Under Alexis I, who was known for his significant renovations, the Summer Pavilion and Tsesarevich Pavilions were both constructed to contain full apartments. When not in use for leisure time, the Summer Pavilion was used to house important guests. The Tsesarevich Pavilion contains a much smaller apartment since it was solely designed for the Heir-Apparent as a private residence away from the rest of the palace. Two apartments for the Bishop of Velikograd and his staff were constructed for his full time residence so he could conduct services in the Velikograd Cathedral.

The Grand Atrium

As the first structure of Velikograd that was completed, the Grand Atrium was designed to awe any visitors. It contains three large rooms; the Hall of Saints, the Hall of Feasts, and the Hall of Aristophan. The Hall of Saints is the first thing that greets a visitor. The hall contains vast silver statue of Saint Peter in the center of the room standing over an indoor reflection pool that was later converted to a fountain in 1984. The two grand staircases to the second floor and a vast carved archway to the other rooms attract the attention of any visitor immediately. The marble tile floors are continued throughout. Directly to the right of the Hall of Saints sits the Hall of Feasts. Designed to seat hundreds for court, the hall contains grand mahogany tables with plush cushioned benches. Several other tables for drinks and other dishes are interspersed throughout the space. Sitting at the rear of the Atrium is the Audience Chamber, a multi storied room where court is held. Initially, the room had an elevated wooden throne for the monarch but that was later placed with the rotunda and the great representation of the Sapphire Throne. Alexis II, successor to Aristophan II who had the Rotunda built, declared that the throne was too uncomfortable and had comfortable furnishings installed on the level below the throne. The Sapphire Throne itself is generally used solely for ceremonies.

The Audience Chamber is laid out in multiple levels with balconies installed throughout the room with standing space for dignitaries to watch the activity below. Each of these balconies have a doorway that leads to the second floor of the palace so visitors can return to their apartments from the balcony. The primary floor below has luxurious padded carpets designed for people to comfortably stand on for long periods of time. Under the Valinov Dynasty, those on the first level traditionally stood. Later emperors began to have chairs brought in for guests on the primary level and did away with the tradition. Each room in the Atrium contains intricate frescoes that adorn the ceiling and paintings for the walls. The Hall of Feasts is famous for its intricate stain glass windows that were hand installed and crafted on site.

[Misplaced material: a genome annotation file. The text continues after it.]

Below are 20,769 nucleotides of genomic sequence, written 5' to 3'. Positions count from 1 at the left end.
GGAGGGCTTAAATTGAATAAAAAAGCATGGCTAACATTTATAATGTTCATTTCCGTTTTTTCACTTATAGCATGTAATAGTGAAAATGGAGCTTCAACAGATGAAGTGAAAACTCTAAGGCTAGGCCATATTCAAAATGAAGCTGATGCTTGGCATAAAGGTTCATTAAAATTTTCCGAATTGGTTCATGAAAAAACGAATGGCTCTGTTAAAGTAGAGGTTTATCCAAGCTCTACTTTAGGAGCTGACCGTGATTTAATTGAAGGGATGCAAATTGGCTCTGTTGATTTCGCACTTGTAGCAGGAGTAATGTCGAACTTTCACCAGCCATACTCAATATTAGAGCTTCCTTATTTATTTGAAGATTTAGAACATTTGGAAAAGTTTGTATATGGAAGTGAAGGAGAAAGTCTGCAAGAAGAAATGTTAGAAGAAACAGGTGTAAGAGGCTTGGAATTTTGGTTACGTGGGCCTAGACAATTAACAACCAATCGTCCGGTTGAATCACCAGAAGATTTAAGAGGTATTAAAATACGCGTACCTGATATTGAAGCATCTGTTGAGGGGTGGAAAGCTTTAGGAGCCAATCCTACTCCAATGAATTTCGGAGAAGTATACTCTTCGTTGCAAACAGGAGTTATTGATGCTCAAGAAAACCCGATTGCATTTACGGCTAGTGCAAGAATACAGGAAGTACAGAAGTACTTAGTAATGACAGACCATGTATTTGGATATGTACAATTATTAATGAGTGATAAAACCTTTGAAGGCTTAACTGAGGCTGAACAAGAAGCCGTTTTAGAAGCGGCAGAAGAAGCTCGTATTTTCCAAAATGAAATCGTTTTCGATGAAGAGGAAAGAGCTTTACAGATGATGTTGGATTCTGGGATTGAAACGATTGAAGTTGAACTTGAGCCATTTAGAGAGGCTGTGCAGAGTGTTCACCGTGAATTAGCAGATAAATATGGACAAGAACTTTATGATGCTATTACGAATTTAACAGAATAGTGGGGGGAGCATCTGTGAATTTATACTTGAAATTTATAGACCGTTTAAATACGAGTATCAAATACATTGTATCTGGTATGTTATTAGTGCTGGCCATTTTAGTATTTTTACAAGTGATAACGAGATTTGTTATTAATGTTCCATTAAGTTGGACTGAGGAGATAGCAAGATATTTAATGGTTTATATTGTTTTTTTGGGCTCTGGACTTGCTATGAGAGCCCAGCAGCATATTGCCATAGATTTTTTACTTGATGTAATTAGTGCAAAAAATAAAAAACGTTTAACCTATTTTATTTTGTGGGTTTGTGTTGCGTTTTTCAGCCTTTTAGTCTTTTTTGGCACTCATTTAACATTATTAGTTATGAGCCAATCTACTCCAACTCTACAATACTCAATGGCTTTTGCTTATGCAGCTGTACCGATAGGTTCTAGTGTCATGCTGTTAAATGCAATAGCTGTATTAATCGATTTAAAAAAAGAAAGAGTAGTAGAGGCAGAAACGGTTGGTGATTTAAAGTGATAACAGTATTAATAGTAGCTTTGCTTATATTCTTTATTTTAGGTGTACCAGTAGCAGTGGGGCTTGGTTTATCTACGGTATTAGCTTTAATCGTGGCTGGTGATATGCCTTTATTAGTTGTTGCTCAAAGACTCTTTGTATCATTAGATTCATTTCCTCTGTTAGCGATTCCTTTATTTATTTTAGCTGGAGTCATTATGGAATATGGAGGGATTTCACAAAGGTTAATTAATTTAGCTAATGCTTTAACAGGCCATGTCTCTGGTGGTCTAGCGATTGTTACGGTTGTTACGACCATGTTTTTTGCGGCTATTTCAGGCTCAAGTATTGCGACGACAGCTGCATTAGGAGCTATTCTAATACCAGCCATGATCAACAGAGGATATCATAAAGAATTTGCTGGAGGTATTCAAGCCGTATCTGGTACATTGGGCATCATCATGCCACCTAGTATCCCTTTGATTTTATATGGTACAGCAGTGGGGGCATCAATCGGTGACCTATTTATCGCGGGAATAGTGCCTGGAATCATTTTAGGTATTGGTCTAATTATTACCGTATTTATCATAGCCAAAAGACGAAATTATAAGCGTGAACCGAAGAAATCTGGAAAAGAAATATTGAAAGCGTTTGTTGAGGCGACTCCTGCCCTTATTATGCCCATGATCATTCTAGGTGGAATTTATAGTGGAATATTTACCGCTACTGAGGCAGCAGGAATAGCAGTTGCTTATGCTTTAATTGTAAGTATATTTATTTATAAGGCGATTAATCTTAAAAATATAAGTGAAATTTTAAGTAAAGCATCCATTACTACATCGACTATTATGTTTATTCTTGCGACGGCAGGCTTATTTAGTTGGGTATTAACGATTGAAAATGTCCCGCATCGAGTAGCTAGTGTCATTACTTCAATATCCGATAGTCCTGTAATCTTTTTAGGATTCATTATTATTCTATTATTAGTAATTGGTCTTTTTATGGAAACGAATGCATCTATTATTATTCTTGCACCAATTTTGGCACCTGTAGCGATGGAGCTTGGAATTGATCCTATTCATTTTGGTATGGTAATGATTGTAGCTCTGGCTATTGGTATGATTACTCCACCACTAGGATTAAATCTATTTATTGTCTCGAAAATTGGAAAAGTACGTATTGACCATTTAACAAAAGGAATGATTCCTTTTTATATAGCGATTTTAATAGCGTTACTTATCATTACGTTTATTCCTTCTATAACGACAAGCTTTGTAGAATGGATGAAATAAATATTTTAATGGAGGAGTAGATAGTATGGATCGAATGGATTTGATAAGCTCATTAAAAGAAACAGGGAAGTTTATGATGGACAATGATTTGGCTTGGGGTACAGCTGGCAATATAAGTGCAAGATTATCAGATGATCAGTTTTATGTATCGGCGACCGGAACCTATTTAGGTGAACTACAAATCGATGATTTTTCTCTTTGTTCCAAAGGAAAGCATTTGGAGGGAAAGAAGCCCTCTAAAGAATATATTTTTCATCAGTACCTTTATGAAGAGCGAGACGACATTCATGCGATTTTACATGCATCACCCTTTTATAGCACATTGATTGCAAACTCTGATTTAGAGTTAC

The Grand Cathedral

The Grand Cathedral of Velikograd was an addition to the palace under Alexis I who also initiated the practice of a full time Bishop of the Aletheic Church living in the palace upon completion of the Cathedral. Though significantly smaller than many of the main Cathedrals of the Empire, it is much more grand than many of the others.

Grand Cathedral of Velikograd

Constructed with a copper dome and three gold plated steeples, the building was more costly than several other segments of the palace. With seating for 500 people, the interior of the Cathedral was finished in rare Ghantish cedar with lamb's wool cushions. Alexis I ordered the altar of the Cathedral to be "the grandest in the Christian world". The altar of the Cathedral was finished in gold with icons of the saints adorning the entirely of the wall from floor to ceiling. In the center of the altar, a golden reliquary for ceremony was constructed surrounded by golden chairs for the priests to occupy. In front of the reliquary, a podium of marble with gold inlay was erected for the priest to speak to the congregation. Upon the ceiling, X spared no expense in ordering the most comprehensive fresco in the nation at that time. It took four artists over two years to paint the ceiling in its entirety with a scene known as the "Second Coming of Our Lord", which depicts the battle scene of Revelation 19. The fresco is one of the most popular attractions that people who come on palace tours get to see. When it opened, the Grand Cathedral of Velikograd was considered the most lavishly decorated church in the Velik Empire. The Patriarch of that day claimed it was a sign that the Velik Empire was "the most devoted Christian nation in the world.

The Grand Opera

The Grand Opera was constructed in 1742 under the orders of Alexis I. He desired a private opera for when he hosted sessions of the Court and to stage grandiose performances. Completed in 1750, the interior of the Grand Opera was furnished with intricate wood designed to reflect the voices of those on stage throughout the facility. Seating was made available for nine hundred patrons with upper level balcony seating adding an additional fifty seats. Intricate ceiling frescoes were painted in baroque style with a painting of an Angelic Choir dominating the rounded dome of the Opera's ceiling. A vast curtain made of cotton and silk was created and hung in order to frame the mahogany wood stage of the Opera. The hall has been specifically kept the way it was when it was first opened, with great care taken to install modern amenities without disrupting the building's design and decor. The Grand Opera is one of the most widely used buildings in palace and regular performances are held for guests and residents of the palace. Plays, Operas, Musicals, and many other types of events are frequently put on. Acts and talent from across the Empire and many foreigners have performed there over the centuries and many famous performances have been done in the Grand Opera.